I listened with dread as my 16-year-old patient recounted recent events that had left him teetering on the precipice of incarceration. “Any adults helping you make decisions these days?” I asked.
“Only one,” he stated, describing a man in his late twenties he called “My Man.” He'd been hanging out with this guy who had been urging my patient to avoid the missteps he himself had made. As my patient related details from My Man's lifetime of abuse and pay back, he observed astutely that the older man's retaliations were seldom directed at the people who had hurt him but rather at whomever happened to be in front of him when his emotions surfaced. These violent outbursts only amplified My Man's bottomless anger, sorrow, and self-loathing.
“I know where all this is heading,” my patient said.
“Where?” I asked.
“I figure I'll be doing drugs, stuck in prison, or dead,” he stated matter of factly.
“And how do you feel about that future?” I asked, aiming to match the emotionless tone of his voice. We talked for a while. Inevitably, the discussion turned to his father. “What happened to your dad?” I inquired.
“He was deported when I was like four or five,” he explained. “My mother had three kids by three men, starting when she was 16. Me and my brother are half Dominican and half Puerto Rican, so we're darker than the rest of the family. They're all pure Puerto Rican, so their skin is lighter. Somehow that makes them better than us. All our lives, we've been hearing about how we are dark. That makes us second rate.”
I looked at his at his warm ochre complexion, the color of late afternoon sunlight. A lump rose in my throat. My thoughts drifted to his equally handsome older brother, also my patient, who has struggled with severe eczema and an exaggerated impression of how it has further darkened his skin. Worry about his appearance has contributed to depression, poor self-image, and truancy because on most days he feels way too self-conscious to show up at school. I re-layered all that on top of the older brother believing he started life “darker” and “second rate” in the eyes of his own family.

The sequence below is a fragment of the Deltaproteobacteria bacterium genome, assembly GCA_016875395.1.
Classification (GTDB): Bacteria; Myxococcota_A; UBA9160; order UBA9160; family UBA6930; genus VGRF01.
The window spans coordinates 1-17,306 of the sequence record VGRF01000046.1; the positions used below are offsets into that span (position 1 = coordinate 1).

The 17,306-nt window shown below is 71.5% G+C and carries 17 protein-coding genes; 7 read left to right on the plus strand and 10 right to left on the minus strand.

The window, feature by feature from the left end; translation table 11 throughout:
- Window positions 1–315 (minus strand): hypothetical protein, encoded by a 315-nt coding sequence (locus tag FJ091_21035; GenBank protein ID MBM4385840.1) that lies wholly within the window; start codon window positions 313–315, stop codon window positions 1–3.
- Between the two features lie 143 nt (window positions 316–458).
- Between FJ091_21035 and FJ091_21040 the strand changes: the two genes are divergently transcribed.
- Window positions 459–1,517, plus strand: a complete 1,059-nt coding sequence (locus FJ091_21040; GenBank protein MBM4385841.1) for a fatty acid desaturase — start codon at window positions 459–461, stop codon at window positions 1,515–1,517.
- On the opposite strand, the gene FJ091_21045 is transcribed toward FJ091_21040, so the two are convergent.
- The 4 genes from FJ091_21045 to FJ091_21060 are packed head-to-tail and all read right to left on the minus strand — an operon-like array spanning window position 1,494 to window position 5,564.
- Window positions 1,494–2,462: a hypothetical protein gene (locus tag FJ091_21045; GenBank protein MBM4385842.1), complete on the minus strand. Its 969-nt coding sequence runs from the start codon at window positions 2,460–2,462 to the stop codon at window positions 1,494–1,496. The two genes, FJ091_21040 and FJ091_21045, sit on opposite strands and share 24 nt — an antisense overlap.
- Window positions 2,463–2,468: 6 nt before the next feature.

My attention returned to the teen in front of me.
“After he was deported, I only saw my father once,” he continued. “When I was about eight, they sent me to the Dominican Republic for a month to visit him. That's when I realized he was a jerk. I was on the plane for hours. Suddenly it lands. My heart is pounding. I am so excited to see my father again after all this time. He picks me up at the airport and doesn’t even seem happy to see me. He takes me to his mother’s house and disappears a few minutes later.” He paused. “I barely saw him for the rest of the trip. That’s when I realized he wasn’t ever going to be a dad for me.”
The lump was dissolving into tears.
“But my grandmother. She was another story,” he continued. “She really cared about me. I didn't speak Spanish, and she couldn't speak English, but somehow, we communicated. She could see I was upset about my father. She just wanted me to be happy. I kept asking for pancakes. She had never heard of pancakes, but she set out to find out what they were. She asked around, and someone gave her a recipe. One day she surprised me by making pancakes.”
He paused, seemingly transported back to her kitchen. Then he looked at me intently. “What kind of woman would care so much about a kid that she would learn how to make pancakes for him? What kind of grandmother would do that for a kid? She made the whole trip bearable. By the end of the month, I was speaking Spanish. We could talk to each other. We were really sad to say good- bye. We both cried.”
I was feeling pretty sad myself. A strange wave of despair and hope rolled through me. Despair because the way things were going, this kid really might be heading toward drugs, prison, or death. I'd known him since he was an adorable infant and could not stand to contemplate any of these outcomes. I refuse to believe these are his only options and wanted to shout out that message to him. I restrained myself, however, because somewhere deep inside I was also sensing hope and wondered if he was, too. Why hope? I'm not really sure. Perhaps there is a glimmer of hope for a kid who knows that love can be found hiding in something as simple as a Dominican grandmother frying up a mess of pancakes.
Thank you, J.D., and E.M. for generously allowing me to share your story.
Authorship Statement: Both J.D. and E.M. have read this essay and given their written permission to publish it.
Published online: September 04, 2021
The author have no conflicts of interest to disclose.
Copyright © 2021 by Academic Pediatric Association